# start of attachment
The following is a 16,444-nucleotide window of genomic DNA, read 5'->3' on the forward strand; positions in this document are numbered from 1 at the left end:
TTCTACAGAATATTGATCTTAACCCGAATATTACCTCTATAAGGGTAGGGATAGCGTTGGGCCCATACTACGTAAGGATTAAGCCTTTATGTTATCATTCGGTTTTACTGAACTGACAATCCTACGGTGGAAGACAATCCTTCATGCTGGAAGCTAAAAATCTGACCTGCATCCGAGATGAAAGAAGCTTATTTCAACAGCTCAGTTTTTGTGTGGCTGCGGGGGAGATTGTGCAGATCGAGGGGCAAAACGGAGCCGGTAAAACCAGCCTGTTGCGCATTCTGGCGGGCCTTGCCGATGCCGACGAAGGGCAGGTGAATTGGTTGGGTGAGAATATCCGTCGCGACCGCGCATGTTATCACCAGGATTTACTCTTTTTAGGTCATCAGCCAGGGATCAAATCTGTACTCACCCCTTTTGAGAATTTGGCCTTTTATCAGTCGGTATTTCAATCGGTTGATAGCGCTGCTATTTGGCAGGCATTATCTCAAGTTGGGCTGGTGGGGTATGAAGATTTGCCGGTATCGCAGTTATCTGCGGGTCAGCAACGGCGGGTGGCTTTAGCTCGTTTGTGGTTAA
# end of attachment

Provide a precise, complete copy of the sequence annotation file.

The following is a 16,444-nucleotide window of genomic DNA, read 5'->3' on the forward strand; positions in this document are numbered from 1 at the left end:
TTCTACAGAATATTGATCTTAACCCGAATATTACCTCTATAAGGGTAGGGATAGCGTTGGGCCCATACTACGTAAGGATTAAGCCTTTATGTTATCATTCGGTTTTACTGAACTGACAATCCTACGGTGGAAGACAATCCTTCATGCTGGAAGCTAAAAATCTGACCTGCATCCGAGATGAAAGAAGCTTATTTCAACAGCTCAGTTTTTGTGTGGCTGCGGGGGAGATTGTGCAGATCGAGGGGCAAAACGGAGCCGGTAAAACCAGCCTGTTGCGCATTCTGGCGGGCCTTGCCGATGCCGACGAAGGGCAGGTGAATTGGTTGGGTGAGAATATCCGTCGCGACCGCGCATGTTATCACCAGGATTTACTCTTTTTAGGTCATCAGCCAGGGATCAAATCTGTACTCACCCCTTTTGAGAATTTGGCCTTTTATCAGTCGGTATTTCAATCGGTTGATAGCGCTGCTATTTGGCAGGCATTATCTCAAGTTGGGCTGGTGGGGTATGAAGATTTGCCGGTATCGCAGTTATCTGCGGGTCAGCAACGGCGGGTGGCTTTAGCTCGTTTGTGGTTAA